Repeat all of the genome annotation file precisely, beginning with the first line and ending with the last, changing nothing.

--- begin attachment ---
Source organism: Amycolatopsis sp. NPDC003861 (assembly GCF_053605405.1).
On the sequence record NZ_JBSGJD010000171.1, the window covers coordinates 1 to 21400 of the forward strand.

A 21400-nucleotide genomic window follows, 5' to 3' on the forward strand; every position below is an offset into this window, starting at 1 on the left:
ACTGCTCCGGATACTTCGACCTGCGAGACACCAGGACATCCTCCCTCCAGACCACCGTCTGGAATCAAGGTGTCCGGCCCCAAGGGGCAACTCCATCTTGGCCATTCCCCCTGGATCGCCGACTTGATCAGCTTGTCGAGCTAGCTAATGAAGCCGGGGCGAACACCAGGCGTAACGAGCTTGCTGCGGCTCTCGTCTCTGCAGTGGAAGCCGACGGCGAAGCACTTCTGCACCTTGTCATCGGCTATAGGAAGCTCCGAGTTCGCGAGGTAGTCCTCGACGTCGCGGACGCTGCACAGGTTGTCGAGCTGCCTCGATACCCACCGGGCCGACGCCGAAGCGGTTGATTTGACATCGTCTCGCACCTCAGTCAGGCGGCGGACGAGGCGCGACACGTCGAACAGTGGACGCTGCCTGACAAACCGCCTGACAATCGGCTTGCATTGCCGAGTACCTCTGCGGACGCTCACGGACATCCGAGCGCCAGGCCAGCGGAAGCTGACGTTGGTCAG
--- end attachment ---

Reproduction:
Source organism: Amycolatopsis sp. NPDC003861 (assembly GCF_053605405.1).
On the sequence record NZ_JBSGJD010000171.1, the window covers coordinates 1 to 21400 of the forward strand.

A 21400-nucleotide genomic window follows, 5' to 3' on the forward strand; every position below is an offset into this window, starting at 1 on the left:
ACTGCTCCGGATACTTCGACCTGCGAGACACCAGGACATCCTCCCTCCAGACCACCGTCTGGAATCAAGGTGTCCGGCCCCAAGGGGCAACTCCATCTTGGCCATTCCCCCTGGATCGCCGACTTGATCAGCTTGTCGAGCTAGCTAATGAAGCCGGGGCGAACACCAGGCGTAACGAGCTTGCTGCGGCTCTCGTCTCTGCAGTGGAAGCCGACGGCGAAGCACTTCTGCACCTTGTCATCGGCTATAGGAAGCTCCGAGTTCGCGAGGTAGTCCTCGACGTCGCGGACGCTGCACAGGTTGTCGAGCTGCCTCGATACCCACCGGGCCGACGCCGAAGCGGTTGATTTGACATCGTCTCGCACCTCAGTCAGGCGGCGGACGAGGCGCGACACGTCGAACAGTGGACGCTGCCTGACAAACCGCCTGACAATCGGCTTGCATTGCCGAGTACCTCTGCGGACGCTCACGGACATCCGAGCGCCAGGCCAGCGGAAGCTGACGTTGGTCAG